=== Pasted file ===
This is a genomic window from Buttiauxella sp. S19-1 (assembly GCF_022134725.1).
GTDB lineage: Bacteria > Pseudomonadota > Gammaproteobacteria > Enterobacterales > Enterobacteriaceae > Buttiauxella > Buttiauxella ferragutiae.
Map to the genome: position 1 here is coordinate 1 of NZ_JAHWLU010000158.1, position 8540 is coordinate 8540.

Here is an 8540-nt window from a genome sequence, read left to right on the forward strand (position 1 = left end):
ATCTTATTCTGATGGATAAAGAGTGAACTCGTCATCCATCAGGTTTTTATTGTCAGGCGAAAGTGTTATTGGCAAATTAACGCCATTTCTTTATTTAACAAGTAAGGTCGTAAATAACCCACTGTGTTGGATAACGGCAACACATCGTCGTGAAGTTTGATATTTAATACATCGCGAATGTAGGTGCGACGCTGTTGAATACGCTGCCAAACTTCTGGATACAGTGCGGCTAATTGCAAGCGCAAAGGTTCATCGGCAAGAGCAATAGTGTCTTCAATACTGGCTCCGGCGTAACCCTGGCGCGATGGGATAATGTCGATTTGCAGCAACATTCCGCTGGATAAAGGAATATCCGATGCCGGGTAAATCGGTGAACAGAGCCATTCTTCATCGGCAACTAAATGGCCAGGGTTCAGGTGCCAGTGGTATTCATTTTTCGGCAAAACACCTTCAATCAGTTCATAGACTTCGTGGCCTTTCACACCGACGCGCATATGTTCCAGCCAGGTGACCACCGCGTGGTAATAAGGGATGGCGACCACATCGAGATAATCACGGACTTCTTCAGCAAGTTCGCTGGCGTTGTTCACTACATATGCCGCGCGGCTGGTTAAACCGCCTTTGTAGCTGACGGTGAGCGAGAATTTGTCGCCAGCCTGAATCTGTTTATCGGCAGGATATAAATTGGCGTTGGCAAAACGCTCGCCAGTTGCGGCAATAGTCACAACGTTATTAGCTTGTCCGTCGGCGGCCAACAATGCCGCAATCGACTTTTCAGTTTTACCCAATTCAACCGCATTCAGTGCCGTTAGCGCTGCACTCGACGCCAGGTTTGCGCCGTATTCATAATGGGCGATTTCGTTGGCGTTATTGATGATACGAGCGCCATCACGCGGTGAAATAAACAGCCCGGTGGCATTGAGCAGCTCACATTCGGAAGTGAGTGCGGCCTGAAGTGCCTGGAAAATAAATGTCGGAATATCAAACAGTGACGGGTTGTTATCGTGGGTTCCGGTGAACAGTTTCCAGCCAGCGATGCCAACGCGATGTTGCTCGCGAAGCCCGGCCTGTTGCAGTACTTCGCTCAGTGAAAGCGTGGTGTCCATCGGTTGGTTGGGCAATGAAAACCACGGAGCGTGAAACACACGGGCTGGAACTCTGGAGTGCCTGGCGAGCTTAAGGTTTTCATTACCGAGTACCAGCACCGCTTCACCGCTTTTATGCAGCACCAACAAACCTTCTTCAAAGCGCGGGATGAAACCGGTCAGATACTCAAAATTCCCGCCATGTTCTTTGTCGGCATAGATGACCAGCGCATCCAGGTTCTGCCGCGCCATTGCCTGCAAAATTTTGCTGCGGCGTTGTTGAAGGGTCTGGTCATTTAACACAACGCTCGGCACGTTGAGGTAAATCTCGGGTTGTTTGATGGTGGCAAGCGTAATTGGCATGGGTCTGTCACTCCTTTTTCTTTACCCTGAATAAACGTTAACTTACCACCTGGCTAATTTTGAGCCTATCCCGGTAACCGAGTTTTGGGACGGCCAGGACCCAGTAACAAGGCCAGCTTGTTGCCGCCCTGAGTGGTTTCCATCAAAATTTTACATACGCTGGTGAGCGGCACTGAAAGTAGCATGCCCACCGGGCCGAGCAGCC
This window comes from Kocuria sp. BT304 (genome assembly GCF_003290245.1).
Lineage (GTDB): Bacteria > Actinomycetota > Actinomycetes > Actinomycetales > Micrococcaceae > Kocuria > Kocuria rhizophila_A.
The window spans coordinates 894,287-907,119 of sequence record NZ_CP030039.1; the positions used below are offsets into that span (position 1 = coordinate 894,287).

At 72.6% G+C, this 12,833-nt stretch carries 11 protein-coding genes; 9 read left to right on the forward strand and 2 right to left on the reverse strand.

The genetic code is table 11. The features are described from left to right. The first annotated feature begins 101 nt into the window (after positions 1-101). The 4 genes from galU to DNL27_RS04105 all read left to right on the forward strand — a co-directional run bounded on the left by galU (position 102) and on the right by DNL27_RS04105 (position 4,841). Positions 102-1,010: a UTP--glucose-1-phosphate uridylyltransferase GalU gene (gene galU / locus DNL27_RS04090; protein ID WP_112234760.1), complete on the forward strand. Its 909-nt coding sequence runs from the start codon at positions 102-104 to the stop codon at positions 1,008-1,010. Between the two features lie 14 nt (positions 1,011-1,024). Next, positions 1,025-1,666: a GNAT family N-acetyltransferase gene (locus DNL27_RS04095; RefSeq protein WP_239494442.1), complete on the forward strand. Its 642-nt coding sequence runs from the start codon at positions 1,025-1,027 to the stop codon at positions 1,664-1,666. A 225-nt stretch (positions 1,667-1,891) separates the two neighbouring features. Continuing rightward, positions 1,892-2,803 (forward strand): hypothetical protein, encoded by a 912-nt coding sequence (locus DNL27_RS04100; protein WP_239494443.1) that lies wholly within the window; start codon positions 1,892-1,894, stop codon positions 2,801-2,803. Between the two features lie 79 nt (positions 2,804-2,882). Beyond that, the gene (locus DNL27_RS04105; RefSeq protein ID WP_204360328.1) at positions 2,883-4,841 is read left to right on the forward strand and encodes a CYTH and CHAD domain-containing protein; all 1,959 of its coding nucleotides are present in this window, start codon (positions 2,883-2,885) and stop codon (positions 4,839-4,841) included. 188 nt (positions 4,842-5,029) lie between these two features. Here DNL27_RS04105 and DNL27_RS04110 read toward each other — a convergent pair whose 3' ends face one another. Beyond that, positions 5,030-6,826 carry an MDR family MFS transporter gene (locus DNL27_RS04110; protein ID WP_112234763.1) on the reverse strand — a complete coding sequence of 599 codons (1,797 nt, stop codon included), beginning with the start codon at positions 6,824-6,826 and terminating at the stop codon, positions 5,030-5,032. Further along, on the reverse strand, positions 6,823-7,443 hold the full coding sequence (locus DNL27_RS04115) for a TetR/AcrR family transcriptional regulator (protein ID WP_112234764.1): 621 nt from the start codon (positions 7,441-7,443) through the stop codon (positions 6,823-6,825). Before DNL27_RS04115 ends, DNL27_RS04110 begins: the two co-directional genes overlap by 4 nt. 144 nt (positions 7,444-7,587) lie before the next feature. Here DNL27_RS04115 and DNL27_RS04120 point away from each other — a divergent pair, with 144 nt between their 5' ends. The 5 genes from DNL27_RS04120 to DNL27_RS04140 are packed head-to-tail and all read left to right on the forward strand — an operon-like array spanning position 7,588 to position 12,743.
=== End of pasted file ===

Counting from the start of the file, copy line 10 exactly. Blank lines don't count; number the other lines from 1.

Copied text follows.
The genetic code is table 11. The features are described from left to right. The first annotated feature begins 101 nt into the window (after positions 1-101). The 4 genes from galU to DNL27_RS04105 all read left to right on the forward strand — a co-directional run bounded on the left by galU (position 102) and on the right by DNL27_RS04105 (position 4,841). Positions 102-1,010: a UTP--glucose-1-phosphate uridylyltransferase GalU gene (gene galU / locus DNL27_RS04090; protein ID WP_112234760.1), complete on the forward strand. Its 909-nt coding sequence runs from the start codon at positions 102-104 to the stop codon at positions 1,008-1,010. Between the two features lie 14 nt (positions 1,011-1,024). Next, positions 1,025-1,666: a GNAT family N-acetyltransferase gene (locus DNL27_RS04095; RefSeq protein WP_239494442.1), complete on the forward strand. Its 642-nt coding sequence runs from the start codon at positions 1,025-1,027 to the stop codon at positions 1,664-1,666. A 225-nt stretch (positions 1,667-1,891) separates the two neighbouring features. Continuing rightward, positions 1,892-2,803 (forward strand): hypothetical protein, encoded by a 912-nt coding sequence (locus DNL27_RS04100; protein WP_239494443.1) that lies wholly within the window; start codon positions 1,892-1,894, stop codon positions 2,801-2,803. Between the two features lie 79 nt (positions 2,804-2,882). Beyond that, the gene (locus DNL27_RS04105; RefSeq protein ID WP_204360328.1) at positions 2,883-4,841 is read left to right on the forward strand and encodes a CYTH and CHAD domain-containing protein; all 1,959 of its coding nucleotides are present in this window, start codon (positions 2,883-2,885) and stop codon (positions 4,839-4,841) included. 188 nt (positions 4,842-5,029) lie between these two features. Here DNL27_RS04105 and DNL27_RS04110 read toward each other — a convergent pair whose 3' ends face one another. Beyond that, positions 5,030-6,826 carry an MDR family MFS transporter gene (locus DNL27_RS04110; protein ID WP_112234763.1) on the reverse strand — a complete coding sequence of 599 codons (1,797 nt, stop codon included), beginning with the start codon at positions 6,824-6,826 and terminating at the stop codon, positions 5,030-5,032. Further along, on the reverse strand, positions 6,823-7,443 hold the full coding sequence (locus DNL27_RS04115) for a TetR/AcrR family transcriptional regulator (protein ID WP_112234764.1): 621 nt from the start codon (positions 7,441-7,443) through the stop codon (positions 6,823-6,825). Before DNL27_RS04115 ends, DNL27_RS04110 begins: the two co-directional genes overlap by 4 nt. 144 nt (positions 7,444-7,587) lie before the next feature. Here DNL27_RS04115 and DNL27_RS04120 point away from each other — a divergent pair, with 144 nt between their 5' ends. The 5 genes from DNL27_RS04120 to DNL27_RS04140 are packed head-to-tail and all read left to right on the forward strand — an operon-like array spanning position 7,588 to position 12,743.